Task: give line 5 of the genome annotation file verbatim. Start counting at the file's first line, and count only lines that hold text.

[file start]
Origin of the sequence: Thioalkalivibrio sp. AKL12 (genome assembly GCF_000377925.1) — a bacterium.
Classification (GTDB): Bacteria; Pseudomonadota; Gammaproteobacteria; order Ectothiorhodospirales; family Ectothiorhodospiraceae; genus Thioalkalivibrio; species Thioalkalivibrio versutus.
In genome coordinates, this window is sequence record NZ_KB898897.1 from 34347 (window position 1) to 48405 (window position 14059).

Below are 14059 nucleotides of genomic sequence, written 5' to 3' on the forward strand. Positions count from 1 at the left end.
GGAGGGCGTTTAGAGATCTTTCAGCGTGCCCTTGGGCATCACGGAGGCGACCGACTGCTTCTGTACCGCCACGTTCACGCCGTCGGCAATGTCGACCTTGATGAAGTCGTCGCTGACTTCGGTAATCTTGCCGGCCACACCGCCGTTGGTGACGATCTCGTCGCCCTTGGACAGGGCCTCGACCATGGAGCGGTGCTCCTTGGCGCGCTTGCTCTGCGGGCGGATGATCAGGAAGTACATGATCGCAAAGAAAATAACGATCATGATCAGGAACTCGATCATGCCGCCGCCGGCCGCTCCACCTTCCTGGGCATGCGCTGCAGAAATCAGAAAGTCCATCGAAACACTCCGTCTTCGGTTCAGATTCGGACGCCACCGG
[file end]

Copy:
GGAGGGCGTTTAGAGATCTTTCAGCGTGCCCTTGGGCATCACGGAGGCGACCGACTGCTTCTGTACCGCCACGTTCACGCCGTCGGCAATGTCGACCTTGATGAAGTCGTCGCTGACTTCGGTAATCTTGCCGGCCACACCGCCGTTGGTGACGATCTCGTCGCCCTTGGACAGGGCCTCGACCATGGAGCGGTGCTCCTTGGCGCGCTTGCTCTGCGGGCGGATGATCAGGAAGTACATGATCGCAAAGAAAATAACGATCATGATCAGGAACTCGATCATGCCGCCGCCGGCCGCTCCACCTTCCTGGGCATGCGCTGCAGAAATCAGAAAGTCCATCGAAACACTCCGTCTTCGGTTCAGATTCGGACGCCACCGG